Thursday, February 25, 2016

Whoever wins the White House, the party establishment loses............

Whoever wins the White House, the party establishment loses

Democratic and Republican insiders could be left out in the cold come November.

WASHINGTON — As the primary elections winnow the field of presidential hopefuls, making it increasingly likely that Donald Trump will face Hillary Clinton in the general election, it is already clear that this bizarre campaign will be remembered for the collapse of the political establishment.

Whichever party loses the run for the White House will face a shambles that will make previous defeats look like a picnic. Even if the party wins, the establishment may be the loser.

If Trump, for instance, is nominated and wins — a result no one can exclude at this point — it will be a colossal failure for Republican Party leaders, who will quickly become persona non grata under a Trump presidency.

If Clinton clinches the Democratic nomination, it will be a victory for the party establishment, which has staked everything on her candidacy. But it could well turn out to be a Pyrrhic victory, because it will mark the party's rejection of the millions — especially young people — who will have voted for the insurgent candidacy of Bernie Sanders and his message of radical reform.

And yes, Clinton could then lose to Trump, despite the conventional wisdom within the Beltway that she is more "electable" than Sanders. Clinton's bear hug embrace of the Obama legacy may be a good strategy for the primaries but it could quickly become a liability in the general election.

Many of Sanders's supporters, who share his view of the current political system as irreparably corrupt, would vote for the other anti-establishment candidate, Trump. Many others would simply throw up their hands in disgust and stay home on Election Day.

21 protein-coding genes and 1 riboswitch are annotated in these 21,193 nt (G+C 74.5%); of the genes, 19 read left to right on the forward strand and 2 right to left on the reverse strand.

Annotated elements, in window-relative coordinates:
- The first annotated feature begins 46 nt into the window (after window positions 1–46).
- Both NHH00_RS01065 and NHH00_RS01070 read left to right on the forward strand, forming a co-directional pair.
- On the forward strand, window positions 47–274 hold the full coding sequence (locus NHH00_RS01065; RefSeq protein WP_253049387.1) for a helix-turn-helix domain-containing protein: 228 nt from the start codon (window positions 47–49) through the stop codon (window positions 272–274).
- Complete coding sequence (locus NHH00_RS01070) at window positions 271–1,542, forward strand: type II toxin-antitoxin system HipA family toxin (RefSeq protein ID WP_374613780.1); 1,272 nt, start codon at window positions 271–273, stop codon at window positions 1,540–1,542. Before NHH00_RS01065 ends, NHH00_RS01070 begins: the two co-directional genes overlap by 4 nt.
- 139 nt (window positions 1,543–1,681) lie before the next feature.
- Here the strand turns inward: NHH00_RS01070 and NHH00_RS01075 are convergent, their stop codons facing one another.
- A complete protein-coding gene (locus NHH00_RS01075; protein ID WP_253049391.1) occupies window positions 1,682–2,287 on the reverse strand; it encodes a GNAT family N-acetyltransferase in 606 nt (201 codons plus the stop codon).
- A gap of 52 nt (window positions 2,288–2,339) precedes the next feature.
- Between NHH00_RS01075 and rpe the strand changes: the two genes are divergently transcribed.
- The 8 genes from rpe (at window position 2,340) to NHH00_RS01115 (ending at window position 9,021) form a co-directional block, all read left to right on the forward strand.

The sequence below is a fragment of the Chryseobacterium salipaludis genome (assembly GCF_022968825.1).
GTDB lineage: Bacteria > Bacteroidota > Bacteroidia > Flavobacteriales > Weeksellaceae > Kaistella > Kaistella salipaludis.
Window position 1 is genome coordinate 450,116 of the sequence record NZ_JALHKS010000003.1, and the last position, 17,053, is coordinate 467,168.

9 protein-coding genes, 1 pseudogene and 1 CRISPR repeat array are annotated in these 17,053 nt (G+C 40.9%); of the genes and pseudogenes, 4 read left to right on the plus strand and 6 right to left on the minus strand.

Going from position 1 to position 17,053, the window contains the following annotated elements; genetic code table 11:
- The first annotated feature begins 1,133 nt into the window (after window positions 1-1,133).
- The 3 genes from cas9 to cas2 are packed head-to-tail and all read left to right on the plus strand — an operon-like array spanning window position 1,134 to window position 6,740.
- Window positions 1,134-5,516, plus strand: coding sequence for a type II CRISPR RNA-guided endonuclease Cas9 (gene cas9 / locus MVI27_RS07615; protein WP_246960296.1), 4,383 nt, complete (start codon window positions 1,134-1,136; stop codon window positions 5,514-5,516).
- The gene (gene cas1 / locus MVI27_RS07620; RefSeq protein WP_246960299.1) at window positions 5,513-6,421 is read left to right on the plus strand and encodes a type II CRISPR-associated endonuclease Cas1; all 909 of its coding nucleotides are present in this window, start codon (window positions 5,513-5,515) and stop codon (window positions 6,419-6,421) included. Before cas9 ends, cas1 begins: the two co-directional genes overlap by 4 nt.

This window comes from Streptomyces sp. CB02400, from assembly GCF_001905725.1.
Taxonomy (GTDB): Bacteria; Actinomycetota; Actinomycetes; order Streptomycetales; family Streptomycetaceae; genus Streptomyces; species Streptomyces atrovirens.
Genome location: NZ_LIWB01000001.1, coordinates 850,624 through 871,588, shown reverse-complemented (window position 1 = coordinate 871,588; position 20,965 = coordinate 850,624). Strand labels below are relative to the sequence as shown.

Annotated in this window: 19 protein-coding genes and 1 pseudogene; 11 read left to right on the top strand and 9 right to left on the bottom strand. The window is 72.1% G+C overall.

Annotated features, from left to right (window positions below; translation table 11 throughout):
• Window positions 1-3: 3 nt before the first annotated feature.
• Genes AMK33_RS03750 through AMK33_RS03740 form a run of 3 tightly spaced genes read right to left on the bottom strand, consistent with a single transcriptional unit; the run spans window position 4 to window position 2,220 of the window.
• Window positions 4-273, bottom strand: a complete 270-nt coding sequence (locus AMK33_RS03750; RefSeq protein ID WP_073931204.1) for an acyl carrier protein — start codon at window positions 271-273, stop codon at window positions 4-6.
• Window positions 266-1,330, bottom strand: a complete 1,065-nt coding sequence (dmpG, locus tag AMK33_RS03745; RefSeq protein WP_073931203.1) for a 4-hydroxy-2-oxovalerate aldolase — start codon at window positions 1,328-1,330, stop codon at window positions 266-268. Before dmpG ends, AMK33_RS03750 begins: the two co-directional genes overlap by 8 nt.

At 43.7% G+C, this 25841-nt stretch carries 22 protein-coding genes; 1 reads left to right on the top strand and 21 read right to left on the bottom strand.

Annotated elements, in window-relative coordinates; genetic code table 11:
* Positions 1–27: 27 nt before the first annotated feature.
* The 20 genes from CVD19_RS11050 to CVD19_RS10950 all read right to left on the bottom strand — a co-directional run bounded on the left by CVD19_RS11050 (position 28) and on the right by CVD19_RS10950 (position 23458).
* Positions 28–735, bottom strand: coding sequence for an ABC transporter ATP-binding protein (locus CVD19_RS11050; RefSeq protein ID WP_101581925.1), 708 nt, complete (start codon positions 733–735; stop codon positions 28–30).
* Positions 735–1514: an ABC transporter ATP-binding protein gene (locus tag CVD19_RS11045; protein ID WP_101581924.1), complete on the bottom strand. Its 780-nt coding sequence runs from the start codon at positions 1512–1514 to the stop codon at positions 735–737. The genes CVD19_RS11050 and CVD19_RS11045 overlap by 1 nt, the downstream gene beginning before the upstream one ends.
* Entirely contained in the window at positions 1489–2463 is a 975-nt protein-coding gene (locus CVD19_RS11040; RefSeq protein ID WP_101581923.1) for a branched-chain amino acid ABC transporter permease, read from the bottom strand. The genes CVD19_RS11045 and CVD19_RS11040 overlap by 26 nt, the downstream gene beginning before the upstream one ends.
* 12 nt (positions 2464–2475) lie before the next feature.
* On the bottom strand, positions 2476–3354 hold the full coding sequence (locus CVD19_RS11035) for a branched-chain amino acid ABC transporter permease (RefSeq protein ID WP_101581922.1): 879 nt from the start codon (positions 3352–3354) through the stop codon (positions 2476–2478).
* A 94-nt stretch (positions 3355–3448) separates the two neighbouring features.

And if Clinton were to lose to Trump, it would wash the current party establishment down the drain with her.

Even if opposition to Trump would be enough to propel Clinton to victory, she would take office as a compromised candidate, her credibility largely in shreds. And that's if the FBI and Justice Department let her off the hook over the illegal handling of classified documents.

On the Democratic side, Sanders could conceivably pull off the "political upset" he has forecast. If he wins the nomination and goes on to win the general election, there would be a new wave of fresh faces in the Democratic leadership. Ditto if he were to lose the general election.

There's no need to scratch your head over this result. Unless you've been living under a rock for the past several years, or belong to the insular Beltway punditocracy, it's been obvious in high unfavorability ratings for Congress and the president that voters are frustrated and dissatisfied — and now very angry — with the political establishment.

It is not the year to run as the establishment candidate. And as for the rest of the crowned establishment in both parties, their heads, to paraphrase Shakespeare, should be lying uneasy.

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